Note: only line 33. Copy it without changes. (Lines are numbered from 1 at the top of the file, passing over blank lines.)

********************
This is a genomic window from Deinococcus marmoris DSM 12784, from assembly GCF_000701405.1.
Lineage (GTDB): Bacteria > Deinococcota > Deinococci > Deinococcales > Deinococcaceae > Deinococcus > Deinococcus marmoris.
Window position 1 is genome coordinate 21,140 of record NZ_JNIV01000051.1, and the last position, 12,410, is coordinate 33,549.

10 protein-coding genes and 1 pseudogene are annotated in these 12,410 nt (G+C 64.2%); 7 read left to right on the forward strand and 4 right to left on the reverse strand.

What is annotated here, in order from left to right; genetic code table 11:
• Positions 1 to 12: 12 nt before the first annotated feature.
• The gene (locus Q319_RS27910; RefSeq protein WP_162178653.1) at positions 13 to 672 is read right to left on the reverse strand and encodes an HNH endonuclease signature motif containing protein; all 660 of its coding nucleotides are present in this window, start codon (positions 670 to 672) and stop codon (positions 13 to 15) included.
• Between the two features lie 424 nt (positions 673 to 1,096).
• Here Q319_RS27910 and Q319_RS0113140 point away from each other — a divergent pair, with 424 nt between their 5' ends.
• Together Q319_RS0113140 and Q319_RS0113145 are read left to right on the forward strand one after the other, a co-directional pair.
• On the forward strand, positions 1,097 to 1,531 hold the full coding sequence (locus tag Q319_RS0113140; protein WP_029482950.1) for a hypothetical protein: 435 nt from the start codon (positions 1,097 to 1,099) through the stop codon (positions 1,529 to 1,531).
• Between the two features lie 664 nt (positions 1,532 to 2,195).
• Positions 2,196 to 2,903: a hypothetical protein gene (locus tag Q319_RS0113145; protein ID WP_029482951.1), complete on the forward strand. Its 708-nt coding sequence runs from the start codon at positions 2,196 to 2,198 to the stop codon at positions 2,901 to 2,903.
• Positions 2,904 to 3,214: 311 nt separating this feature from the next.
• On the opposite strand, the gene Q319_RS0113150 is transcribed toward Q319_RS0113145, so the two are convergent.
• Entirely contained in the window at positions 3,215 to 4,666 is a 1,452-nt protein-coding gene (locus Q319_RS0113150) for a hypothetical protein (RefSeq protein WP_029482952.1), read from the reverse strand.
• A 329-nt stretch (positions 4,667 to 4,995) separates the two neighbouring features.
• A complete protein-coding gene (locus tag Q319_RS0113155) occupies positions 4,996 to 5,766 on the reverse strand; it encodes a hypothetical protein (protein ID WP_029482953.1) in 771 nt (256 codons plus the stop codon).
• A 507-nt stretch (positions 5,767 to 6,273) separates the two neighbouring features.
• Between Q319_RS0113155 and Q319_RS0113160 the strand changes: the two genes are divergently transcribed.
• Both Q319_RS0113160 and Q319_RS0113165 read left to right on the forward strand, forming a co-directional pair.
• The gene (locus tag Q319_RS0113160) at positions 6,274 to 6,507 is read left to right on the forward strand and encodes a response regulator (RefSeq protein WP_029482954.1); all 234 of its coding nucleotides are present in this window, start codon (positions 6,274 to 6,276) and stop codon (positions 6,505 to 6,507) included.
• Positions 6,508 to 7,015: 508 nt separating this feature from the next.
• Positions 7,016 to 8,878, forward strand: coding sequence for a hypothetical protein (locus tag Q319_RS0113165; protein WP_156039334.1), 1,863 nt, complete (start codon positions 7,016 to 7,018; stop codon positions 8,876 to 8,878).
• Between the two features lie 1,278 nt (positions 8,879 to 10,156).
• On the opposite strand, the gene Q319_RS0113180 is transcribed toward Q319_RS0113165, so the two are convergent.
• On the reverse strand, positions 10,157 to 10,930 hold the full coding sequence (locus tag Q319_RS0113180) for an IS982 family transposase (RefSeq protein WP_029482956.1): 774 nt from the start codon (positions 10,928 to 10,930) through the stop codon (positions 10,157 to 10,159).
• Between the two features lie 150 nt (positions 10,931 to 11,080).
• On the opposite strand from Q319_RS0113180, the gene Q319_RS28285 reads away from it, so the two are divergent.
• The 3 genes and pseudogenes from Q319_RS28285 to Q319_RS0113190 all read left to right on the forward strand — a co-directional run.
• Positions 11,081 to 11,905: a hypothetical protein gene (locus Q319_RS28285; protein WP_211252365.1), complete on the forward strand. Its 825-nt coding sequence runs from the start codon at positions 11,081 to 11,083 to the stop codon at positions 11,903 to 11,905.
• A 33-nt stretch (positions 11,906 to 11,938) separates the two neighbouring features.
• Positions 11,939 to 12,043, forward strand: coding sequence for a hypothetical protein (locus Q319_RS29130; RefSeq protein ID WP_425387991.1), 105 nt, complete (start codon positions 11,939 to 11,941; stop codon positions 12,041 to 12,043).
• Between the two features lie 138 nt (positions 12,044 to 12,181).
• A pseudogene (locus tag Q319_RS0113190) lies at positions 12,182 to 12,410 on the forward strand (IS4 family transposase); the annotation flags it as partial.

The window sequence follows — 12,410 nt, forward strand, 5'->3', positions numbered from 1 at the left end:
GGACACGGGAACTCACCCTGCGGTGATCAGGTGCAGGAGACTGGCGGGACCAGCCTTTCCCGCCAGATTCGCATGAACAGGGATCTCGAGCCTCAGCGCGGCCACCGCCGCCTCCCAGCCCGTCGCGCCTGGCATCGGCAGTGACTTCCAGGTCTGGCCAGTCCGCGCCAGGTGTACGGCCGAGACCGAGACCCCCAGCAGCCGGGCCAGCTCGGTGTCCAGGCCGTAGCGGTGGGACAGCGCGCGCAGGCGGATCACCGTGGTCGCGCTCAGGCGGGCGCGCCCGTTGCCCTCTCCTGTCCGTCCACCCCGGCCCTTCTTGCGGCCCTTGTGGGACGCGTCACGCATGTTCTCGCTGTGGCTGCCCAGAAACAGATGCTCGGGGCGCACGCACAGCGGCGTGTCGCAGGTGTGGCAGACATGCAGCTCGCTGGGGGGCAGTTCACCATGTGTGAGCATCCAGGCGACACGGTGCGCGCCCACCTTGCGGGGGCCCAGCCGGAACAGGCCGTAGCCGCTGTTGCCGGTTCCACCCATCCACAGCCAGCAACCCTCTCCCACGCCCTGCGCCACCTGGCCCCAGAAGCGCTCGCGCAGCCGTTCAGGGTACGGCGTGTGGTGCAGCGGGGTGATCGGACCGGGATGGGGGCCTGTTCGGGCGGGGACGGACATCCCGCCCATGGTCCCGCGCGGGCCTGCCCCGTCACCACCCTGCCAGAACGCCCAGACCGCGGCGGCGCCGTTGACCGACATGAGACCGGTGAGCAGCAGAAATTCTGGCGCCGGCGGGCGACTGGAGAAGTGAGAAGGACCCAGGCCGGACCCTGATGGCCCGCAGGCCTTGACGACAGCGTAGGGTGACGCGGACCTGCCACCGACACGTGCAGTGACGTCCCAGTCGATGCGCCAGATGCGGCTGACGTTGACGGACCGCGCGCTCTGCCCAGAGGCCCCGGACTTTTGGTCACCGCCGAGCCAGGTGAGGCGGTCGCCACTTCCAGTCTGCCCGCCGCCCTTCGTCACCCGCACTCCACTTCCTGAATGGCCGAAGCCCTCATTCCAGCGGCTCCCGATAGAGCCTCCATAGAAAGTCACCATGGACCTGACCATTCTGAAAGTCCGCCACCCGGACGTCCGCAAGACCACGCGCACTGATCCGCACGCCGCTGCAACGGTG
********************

• Positions 11,939 to 12,043, forward strand: coding sequence for a hypothetical protein (locus Q319_RS29130; RefSeq protein ID WP_425387991.1), 105 nt, complete (start codon positions 11,939 to 11,941; stop codon positions 12,041 to 12,043).